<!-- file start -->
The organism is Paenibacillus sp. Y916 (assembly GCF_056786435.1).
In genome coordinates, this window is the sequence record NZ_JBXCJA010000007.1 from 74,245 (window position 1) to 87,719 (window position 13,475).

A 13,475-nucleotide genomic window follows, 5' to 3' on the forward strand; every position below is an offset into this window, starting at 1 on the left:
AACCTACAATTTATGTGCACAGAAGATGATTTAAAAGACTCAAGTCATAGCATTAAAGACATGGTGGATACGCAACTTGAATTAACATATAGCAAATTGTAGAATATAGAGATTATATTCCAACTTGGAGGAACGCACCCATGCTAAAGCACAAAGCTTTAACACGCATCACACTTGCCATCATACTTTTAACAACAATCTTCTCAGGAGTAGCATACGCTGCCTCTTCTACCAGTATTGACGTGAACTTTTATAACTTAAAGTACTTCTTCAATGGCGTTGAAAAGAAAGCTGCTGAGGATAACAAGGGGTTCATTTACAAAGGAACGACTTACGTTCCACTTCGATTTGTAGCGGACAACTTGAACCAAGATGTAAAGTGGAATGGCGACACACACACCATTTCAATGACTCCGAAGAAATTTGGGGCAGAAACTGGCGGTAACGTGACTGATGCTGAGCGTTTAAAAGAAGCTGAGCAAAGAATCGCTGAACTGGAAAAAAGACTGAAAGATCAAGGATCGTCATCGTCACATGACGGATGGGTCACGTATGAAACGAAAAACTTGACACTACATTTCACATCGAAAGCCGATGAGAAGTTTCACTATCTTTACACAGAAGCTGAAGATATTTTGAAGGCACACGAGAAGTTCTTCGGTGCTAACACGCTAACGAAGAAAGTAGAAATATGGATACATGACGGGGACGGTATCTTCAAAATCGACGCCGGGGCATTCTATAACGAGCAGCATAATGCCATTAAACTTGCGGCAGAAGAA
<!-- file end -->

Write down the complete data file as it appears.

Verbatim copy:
The organism is Paenibacillus sp. Y916 (assembly GCF_056786435.1).
In genome coordinates, this window is the sequence record NZ_JBXCJA010000007.1 from 74,245 (window position 1) to 87,719 (window position 13,475).

A 13,475-nucleotide genomic window follows, 5' to 3' on the forward strand; every position below is an offset into this window, starting at 1 on the left:
AACCTACAATTTATGTGCACAGAAGATGATTTAAAAGACTCAAGTCATAGCATTAAAGACATGGTGGATACGCAACTTGAATTAACATATAGCAAATTGTAGAATATAGAGATTATATTCCAACTTGGAGGAACGCACCCATGCTAAAGCACAAAGCTTTAACACGCATCACACTTGCCATCATACTTTTAACAACAATCTTCTCAGGAGTAGCATACGCTGCCTCTTCTACCAGTATTGACGTGAACTTTTATAACTTAAAGTACTTCTTCAATGGCGTTGAAAAGAAAGCTGCTGAGGATAACAAGGGGTTCATTTACAAAGGAACGACTTACGTTCCACTTCGATTTGTAGCGGACAACTTGAACCAAGATGTAAAGTGGAATGGCGACACACACACCATTTCAATGACTCCGAAGAAATTTGGGGCAGAAACTGGCGGTAACGTGACTGATGCTGAGCGTTTAAAAGAAGCTGAGCAAAGAATCGCTGAACTGGAAAAAAGACTGAAAGATCAAGGATCGTCATCGTCACATGACGGATGGGTCACGTATGAAACGAAAAACTTGACACTACATTTCACATCGAAAGCCGATGAGAAGTTTCACTATCTTTACACAGAAGCTGAAGATATTTTGAAGGCACACGAGAAGTTCTTCGGTGCTAACACGCTAACGAAGAAAGTAGAAATATGGATACATGACGGGGACGGTATCTTCAAAATCGACGCCGGGGCATTCTATAACGAGCAGCATAATGCCATTAAACTTGCGGCAGAAGAA